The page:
Cut to Music like a Pro with Sync to Music
Back in October when we released Premiere Clip 2.0, we introduced a new sync to music technology to help you create great videos timed precisely to the beat of the soundtrack. Whether you are using the new automatic workflow and adjusting the sync pace, or getting creative in the freeform editor, check out this new feature in your next #MadeWithClip project!
Sync to Music is an option in Premiere Clip’s freeform mode that helps you trim the clips in your video project to the beats of your soundtrack. (The automatic mode also trims to the beat, but this article deals only with feature in freeform projects.) When the feature is enabled, beat markers are shown on the scrub bar (in place of the clips’ audio waveform), and the Out Point snaps to those markers. The larger the beat marker dot, the stronger the beat.
Before getting into how to use this feature, it’ll help to understand a few finer points about how Sync to Music works.
- Filtering: Because real estate on the scrub bar is limited, it would get mighty crowded if all beat markers were displayed. So Premiere Clip displays only the strongest two dozen beats. The degree of filtering increases with the duration of the clip. With clips shorter than 10-15 seconds, all the primary beats should be shown. Beyond that range, you may find that the marker for your preferred beat is not included.
- Trimming the head or tail of any clip (except the last one in the sequence) triggers two ripple effects:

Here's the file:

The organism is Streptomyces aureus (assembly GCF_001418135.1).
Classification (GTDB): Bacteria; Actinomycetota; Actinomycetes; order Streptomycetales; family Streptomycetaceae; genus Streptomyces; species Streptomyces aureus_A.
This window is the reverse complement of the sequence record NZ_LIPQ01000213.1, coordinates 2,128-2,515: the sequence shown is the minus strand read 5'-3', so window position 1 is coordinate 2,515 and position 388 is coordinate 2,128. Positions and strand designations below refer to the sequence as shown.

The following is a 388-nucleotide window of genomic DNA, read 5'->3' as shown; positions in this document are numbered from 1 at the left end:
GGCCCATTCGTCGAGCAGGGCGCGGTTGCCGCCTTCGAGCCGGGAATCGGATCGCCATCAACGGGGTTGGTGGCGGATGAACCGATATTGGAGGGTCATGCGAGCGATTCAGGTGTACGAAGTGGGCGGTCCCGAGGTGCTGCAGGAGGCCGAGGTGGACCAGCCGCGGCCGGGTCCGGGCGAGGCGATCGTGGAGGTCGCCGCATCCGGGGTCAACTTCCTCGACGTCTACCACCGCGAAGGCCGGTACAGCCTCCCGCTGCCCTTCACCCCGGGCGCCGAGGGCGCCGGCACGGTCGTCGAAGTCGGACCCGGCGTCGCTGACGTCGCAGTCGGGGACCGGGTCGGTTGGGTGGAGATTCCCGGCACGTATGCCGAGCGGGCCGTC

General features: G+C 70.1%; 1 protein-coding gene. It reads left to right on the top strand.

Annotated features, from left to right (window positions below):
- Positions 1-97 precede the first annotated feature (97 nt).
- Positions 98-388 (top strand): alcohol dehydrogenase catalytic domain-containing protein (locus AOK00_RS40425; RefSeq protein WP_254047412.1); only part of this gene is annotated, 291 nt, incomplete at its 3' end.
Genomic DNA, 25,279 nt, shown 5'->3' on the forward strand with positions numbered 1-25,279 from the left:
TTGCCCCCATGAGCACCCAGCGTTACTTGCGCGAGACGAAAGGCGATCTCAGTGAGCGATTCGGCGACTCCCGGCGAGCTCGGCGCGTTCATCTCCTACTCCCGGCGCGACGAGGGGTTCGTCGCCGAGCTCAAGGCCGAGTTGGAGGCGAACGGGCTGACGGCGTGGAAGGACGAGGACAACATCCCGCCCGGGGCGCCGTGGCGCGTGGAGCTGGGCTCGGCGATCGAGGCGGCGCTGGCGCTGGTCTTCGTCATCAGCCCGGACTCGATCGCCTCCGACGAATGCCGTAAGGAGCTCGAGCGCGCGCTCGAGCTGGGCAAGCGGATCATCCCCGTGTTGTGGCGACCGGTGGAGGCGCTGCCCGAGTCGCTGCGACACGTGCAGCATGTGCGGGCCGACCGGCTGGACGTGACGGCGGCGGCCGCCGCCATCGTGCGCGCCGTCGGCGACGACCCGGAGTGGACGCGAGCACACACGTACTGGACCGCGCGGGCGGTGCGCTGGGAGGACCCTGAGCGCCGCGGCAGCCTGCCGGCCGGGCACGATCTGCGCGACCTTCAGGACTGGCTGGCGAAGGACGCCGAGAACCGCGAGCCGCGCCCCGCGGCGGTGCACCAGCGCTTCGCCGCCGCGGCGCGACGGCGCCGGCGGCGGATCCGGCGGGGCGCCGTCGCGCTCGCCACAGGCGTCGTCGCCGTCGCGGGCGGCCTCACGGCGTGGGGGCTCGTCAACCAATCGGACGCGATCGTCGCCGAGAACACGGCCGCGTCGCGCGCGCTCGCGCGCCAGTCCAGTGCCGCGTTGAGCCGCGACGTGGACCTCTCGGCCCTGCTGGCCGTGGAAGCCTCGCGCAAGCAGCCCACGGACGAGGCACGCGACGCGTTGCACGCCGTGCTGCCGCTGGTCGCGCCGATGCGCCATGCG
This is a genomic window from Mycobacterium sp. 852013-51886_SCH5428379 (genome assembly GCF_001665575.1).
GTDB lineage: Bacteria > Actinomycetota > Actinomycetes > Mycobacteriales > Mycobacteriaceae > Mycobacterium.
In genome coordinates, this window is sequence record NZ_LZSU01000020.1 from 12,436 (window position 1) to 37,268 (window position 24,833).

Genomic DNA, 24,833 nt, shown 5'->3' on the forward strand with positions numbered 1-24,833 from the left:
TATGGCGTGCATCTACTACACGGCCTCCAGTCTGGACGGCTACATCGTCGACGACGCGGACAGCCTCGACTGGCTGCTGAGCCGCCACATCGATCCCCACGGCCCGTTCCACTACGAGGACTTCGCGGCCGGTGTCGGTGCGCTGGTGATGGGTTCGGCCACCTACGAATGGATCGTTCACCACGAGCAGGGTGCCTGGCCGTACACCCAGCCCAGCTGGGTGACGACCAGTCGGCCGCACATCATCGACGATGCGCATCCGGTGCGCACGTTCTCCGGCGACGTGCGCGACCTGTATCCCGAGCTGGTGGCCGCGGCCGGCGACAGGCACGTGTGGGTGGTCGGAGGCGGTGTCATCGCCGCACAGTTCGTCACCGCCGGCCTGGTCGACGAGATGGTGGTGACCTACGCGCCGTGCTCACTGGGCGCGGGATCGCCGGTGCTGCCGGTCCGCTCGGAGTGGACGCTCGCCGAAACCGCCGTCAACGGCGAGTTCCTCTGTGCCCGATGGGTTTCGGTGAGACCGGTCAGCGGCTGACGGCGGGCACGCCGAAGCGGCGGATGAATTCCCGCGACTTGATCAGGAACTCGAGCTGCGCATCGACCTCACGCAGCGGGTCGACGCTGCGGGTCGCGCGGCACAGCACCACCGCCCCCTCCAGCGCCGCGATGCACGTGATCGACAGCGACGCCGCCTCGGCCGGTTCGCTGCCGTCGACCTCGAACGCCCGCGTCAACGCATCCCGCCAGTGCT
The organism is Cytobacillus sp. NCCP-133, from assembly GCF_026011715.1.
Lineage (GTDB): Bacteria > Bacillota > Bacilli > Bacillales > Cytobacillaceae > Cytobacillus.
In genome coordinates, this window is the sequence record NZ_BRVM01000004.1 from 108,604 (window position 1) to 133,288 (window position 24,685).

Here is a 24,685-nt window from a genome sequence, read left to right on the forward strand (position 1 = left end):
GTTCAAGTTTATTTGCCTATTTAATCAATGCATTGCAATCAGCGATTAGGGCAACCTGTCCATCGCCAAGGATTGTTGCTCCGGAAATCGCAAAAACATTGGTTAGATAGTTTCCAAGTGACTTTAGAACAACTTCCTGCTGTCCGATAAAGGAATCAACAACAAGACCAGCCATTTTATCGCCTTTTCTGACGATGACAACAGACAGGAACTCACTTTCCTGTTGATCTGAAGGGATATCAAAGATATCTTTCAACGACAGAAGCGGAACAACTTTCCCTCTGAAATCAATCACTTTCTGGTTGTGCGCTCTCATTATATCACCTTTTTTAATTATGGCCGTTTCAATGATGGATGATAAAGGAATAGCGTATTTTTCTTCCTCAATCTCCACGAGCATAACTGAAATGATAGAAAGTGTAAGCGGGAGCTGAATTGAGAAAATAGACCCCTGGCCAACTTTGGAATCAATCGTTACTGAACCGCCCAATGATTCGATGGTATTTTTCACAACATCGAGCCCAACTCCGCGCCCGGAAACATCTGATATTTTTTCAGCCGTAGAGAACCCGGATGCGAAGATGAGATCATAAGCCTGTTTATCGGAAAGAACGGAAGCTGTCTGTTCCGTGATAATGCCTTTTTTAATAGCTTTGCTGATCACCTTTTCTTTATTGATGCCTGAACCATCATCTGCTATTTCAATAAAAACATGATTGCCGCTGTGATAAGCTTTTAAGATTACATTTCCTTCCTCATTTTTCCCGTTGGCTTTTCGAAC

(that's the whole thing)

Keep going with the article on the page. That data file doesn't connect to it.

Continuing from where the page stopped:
- First, all downstream clips get moved relative to the soundtrack. In other words, the beat markers shift for all clips that come after the one that you trimmed.
- Second, the duration of downstream clips generally changes by at least a few frames and potentially by several seconds because the app has to pick a new Out Point for each clip following the one you trimmed.
- If you’ve played with the Sync to Music feature, you may have noticed that In Points do not snap to beat markers and that no beats are displayed before a trimmed In Point. This is because the head end of each clip necessarily follows immediately on the tail of the preceding clip. Trimming the In Point changes which frame is first but has no effect on where that first frame aligns with the soundtrack.
- Trimming a clip by moving its In Point alters the clip’s duration in a way that affects the filtering of beat markers.
- The number of beat markers shown will change to maintain an optimal density of dots.
- In the process, as the filtering algorithm adapts to the change in duration, you may find that some markers get hidden or that others which had been filtered out are now displayed.
- Also, with fluctuations in the pool of beats, the size of particular markers may change. That’s because the scale is relative to the beats that fall within each clip, not for the soundtrack as a whole.